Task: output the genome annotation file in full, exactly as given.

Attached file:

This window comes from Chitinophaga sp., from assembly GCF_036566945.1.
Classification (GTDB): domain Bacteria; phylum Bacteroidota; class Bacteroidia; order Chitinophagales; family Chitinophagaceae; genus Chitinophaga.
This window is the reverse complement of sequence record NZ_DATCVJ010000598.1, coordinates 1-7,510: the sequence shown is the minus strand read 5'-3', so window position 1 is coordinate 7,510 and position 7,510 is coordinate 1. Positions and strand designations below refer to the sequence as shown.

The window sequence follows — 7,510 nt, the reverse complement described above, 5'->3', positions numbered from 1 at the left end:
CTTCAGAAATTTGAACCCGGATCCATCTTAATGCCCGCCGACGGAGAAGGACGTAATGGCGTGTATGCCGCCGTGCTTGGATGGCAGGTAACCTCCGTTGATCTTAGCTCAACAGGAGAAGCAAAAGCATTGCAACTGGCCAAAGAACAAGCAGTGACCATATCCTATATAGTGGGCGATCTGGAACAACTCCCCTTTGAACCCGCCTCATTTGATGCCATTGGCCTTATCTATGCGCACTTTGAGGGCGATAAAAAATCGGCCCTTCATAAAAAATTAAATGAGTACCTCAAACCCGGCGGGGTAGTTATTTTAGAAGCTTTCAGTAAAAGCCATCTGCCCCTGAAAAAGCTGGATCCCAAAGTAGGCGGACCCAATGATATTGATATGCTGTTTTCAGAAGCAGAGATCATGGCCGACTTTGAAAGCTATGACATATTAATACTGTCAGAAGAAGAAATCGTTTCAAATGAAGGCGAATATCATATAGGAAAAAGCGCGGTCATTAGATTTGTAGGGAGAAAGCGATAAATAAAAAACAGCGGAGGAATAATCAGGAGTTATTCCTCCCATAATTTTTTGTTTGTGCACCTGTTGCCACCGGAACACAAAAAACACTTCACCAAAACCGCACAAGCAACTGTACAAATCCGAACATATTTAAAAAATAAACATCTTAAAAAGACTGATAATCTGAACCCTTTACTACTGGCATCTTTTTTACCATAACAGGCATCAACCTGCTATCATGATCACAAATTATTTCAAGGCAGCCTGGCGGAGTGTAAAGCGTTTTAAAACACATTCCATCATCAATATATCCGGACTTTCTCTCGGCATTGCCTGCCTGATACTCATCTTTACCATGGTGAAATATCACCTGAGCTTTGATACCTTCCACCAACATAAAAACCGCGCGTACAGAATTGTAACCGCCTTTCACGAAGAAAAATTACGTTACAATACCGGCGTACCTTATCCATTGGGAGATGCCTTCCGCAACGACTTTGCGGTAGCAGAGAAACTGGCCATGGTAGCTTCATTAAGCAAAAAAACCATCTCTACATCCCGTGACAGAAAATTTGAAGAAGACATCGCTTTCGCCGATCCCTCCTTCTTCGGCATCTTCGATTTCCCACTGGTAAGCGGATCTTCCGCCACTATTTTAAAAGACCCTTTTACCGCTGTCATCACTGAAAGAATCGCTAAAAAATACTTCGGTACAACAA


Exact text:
This window comes from Chitinophaga sp., from assembly GCF_036566945.1.
Classification (GTDB): domain Bacteria; phylum Bacteroidota; class Bacteroidia; order Chitinophagales; family Chitinophagaceae; genus Chitinophaga.
This window is the reverse complement of sequence record NZ_DATCVJ010000598.1, coordinates 1-7,510: the sequence shown is the minus strand read 5'-3', so window position 1 is coordinate 7,510 and position 7,510 is coordinate 1. Positions and strand designations below refer to the sequence as shown.

The window sequence follows — 7,510 nt, the reverse complement described above, 5'->3', positions numbered from 1 at the left end:
CTTCAGAAATTTGAACCCGGATCCATCTTAATGCCCGCCGACGGAGAAGGACGTAATGGCGTGTATGCCGCCGTGCTTGGATGGCAGGTAACCTCCGTTGATCTTAGCTCAACAGGAGAAGCAAAAGCATTGCAACTGGCCAAAGAACAAGCAGTGACCATATCCTATATAGTGGGCGATCTGGAACAACTCCCCTTTGAACCCGCCTCATTTGATGCCATTGGCCTTATCTATGCGCACTTTGAGGGCGATAAAAAATCGGCCCTTCATAAAAAATTAAATGAGTACCTCAAACCCGGCGGGGTAGTTATTTTAGAAGCTTTCAGTAAAAGCCATCTGCCCCTGAAAAAGCTGGATCCCAAAGTAGGCGGACCCAATGATATTGATATGCTGTTTTCAGAAGCAGAGATCATGGCCGACTTTGAAAGCTATGACATATTAATACTGTCAGAAGAAGAAATCGTTTCAAATGAAGGCGAATATCATATAGGAAAAAGCGCGGTCATTAGATTTGTAGGGAGAAAGCGATAAATAAAAAACAGCGGAGGAATAATCAGGAGTTATTCCTCCCATAATTTTTTGTTTGTGCACCTGTTGCCACCGGAACACAAAAAACACTTCACCAAAACCGCACAAGCAACTGTACAAATCCGAACATATTTAAAAAATAAACATCTTAAAAAGACTGATAATCTGAACCCTTTACTACTGGCATCTTTTTTACCATAACAGGCATCAACCTGCTATCATGATCACAAATTATTTCAAGGCAGCCTGGCGGAGTGTAAAGCGTTTTAAAACACATTCCATCATCAATATATCCGGACTTTCTCTCGGCATTGCCTGCCTGATACTCATCTTTACCATGGTGAAATATCACCTGAGCTTTGATACCTTCCACCAACATAAAAACCGCGCGTACAGAATTGTAACCGCCTTTCACGAAGAAAAATTACGTTACAATACCGGCGTACCTTATCCATTGGGAGATGCCTTCCGCAACGACTTTGCGGTAGCAGAGAAACTGGCCATGGTAGCTTCATTAAGCAAAAAAACCATCTCTACATCCCGTGACAGAAAATTTGAAGAAGACATCGCTTTCGCCGATCCCTCCTTCTTCGGCATCTTCGATTTCCCACTGGTAAGCGGATCTTCCGCCACTATTTTAAAAGACCCTTTTACCGCTGTCATCACTGAAAGAATCGCTAAAAAATACTTCGGTACAACAA